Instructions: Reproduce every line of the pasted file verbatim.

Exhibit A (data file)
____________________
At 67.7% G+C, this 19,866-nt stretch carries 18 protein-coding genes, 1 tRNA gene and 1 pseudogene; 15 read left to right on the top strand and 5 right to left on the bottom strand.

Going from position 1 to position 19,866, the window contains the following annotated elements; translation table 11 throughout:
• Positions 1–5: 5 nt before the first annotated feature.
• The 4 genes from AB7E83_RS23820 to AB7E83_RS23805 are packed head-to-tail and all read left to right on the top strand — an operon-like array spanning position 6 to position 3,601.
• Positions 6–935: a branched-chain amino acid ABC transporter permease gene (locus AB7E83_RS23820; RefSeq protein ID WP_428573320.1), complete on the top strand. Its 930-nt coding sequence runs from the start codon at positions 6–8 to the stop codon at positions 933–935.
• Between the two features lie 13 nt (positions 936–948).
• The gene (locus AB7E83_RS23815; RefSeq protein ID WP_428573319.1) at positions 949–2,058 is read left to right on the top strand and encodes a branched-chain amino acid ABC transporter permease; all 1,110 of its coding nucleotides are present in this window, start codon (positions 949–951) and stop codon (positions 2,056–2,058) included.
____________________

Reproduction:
At 67.7% G+C, this 19,866-nt stretch carries 18 protein-coding genes, 1 tRNA gene and 1 pseudogene; 15 read left to right on the top strand and 5 right to left on the bottom strand.

Going from position 1 to position 19,866, the window contains the following annotated elements; translation table 11 throughout:
• Positions 1–5: 5 nt before the first annotated feature.
• The 4 genes from AB7E83_RS23820 to AB7E83_RS23805 are packed head-to-tail and all read left to right on the top strand — an operon-like array spanning position 6 to position 3,601.
• Positions 6–935: a branched-chain amino acid ABC transporter permease gene (locus AB7E83_RS23820; RefSeq protein ID WP_428573320.1), complete on the top strand. Its 930-nt coding sequence runs from the start codon at positions 6–8 to the stop codon at positions 933–935.
• Between the two features lie 13 nt (positions 936–948).
• The gene (locus AB7E83_RS23815; RefSeq protein ID WP_428573319.1) at positions 949–2,058 is read left to right on the top strand and encodes a branched-chain amino acid ABC transporter permease; all 1,110 of its coding nucleotides are present in this window, start codon (positions 949–951) and stop codon (positions 2,056–2,058) included.